Initially, the battle was a route of Northern forces, which were not expecting a full Southern assault at that point. The Southern forces took the initiative and drove the Northern forces back through the town. The Northern troops almost panicked and fled. By topographical happenstance, there is a line of hills outside of town. The Southern forces actually pushed the Northern forces onto the high ground as night was falling. Had Gettysburg been flat, the South would likely have won the battle as it would have turned into a complete collapse of the Union forces as they fled. Because they got pushed into the high ground, they were able to fortify overnight. Basically the Southern army was having to fight uphill the rest of the battle. Any tactical line officer will tell you that occupying the high ground is better because gravity is on your side. Bullets can reign down easily that reigning up. And in the case of Pickett's charge, having to run uphill for over a football field length against troops hidden in rocks higher up "Little Round Top," there was little to no chance of a direct assault dislodging an entrenched and supplied army that occupied the high ground. As Lee initially feared, his lack of intelligence on the topography cost him the battle and ultimately the war as Gettysburg was the turning point of the war.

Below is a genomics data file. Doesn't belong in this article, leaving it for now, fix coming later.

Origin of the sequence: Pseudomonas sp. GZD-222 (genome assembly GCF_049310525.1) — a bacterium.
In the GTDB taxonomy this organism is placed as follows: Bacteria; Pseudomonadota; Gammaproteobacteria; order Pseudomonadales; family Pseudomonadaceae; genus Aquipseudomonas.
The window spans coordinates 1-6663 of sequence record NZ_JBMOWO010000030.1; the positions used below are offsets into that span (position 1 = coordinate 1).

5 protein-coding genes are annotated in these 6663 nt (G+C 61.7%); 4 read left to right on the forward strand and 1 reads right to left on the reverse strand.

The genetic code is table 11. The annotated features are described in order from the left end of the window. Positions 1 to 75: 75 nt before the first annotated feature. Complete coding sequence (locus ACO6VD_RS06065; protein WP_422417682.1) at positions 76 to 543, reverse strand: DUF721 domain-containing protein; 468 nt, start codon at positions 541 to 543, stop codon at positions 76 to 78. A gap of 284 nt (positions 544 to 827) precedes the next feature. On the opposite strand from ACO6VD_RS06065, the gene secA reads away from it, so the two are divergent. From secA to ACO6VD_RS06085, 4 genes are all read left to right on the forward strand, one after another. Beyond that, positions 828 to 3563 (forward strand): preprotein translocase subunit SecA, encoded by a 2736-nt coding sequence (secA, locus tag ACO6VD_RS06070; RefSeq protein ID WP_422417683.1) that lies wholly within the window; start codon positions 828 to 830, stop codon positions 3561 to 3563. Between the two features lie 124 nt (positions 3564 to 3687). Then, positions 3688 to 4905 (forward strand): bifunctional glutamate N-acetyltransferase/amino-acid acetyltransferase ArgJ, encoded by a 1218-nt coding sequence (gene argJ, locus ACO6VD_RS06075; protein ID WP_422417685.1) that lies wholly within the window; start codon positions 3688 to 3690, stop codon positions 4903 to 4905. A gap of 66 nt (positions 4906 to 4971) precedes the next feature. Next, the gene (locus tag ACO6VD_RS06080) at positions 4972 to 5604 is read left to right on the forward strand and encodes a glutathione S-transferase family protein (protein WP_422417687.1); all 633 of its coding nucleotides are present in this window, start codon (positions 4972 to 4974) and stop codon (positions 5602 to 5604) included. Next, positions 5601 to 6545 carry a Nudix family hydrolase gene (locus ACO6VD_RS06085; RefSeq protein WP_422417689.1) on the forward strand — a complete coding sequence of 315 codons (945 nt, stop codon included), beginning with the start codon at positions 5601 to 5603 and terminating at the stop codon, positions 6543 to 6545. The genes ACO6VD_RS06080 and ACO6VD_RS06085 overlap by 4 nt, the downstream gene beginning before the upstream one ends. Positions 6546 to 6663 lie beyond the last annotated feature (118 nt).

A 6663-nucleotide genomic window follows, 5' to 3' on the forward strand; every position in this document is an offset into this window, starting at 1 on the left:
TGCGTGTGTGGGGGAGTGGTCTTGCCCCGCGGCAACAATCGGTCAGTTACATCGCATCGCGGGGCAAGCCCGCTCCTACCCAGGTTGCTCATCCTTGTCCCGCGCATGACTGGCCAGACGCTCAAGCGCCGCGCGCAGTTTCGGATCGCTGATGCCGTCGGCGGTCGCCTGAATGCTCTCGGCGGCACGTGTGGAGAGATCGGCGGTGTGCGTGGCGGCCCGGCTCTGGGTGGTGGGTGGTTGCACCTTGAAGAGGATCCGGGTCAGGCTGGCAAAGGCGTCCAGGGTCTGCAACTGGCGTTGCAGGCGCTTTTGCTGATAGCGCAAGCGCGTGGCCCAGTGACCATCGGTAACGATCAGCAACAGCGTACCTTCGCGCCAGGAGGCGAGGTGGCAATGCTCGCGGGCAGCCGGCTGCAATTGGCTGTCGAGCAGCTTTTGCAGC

Pickett's Charge came on the third day of the battle. Lee was trying to break through the entrenched Yankee positions on the high grounds. From his vantage point, Lee miscalculated how many troops were hidden in the rocks and send Pickett on a daring charge to break the Yankee center. Pickett did not think the order was wise, but his men made a go of it, getting as far as the stone wall on the ridge, but running uphill against Yankee cannons and rifle fire raining down on them was simply too much for his 12000 men. Pickett's charge finally retreated back to Confederate lines with a 50% casualty rate.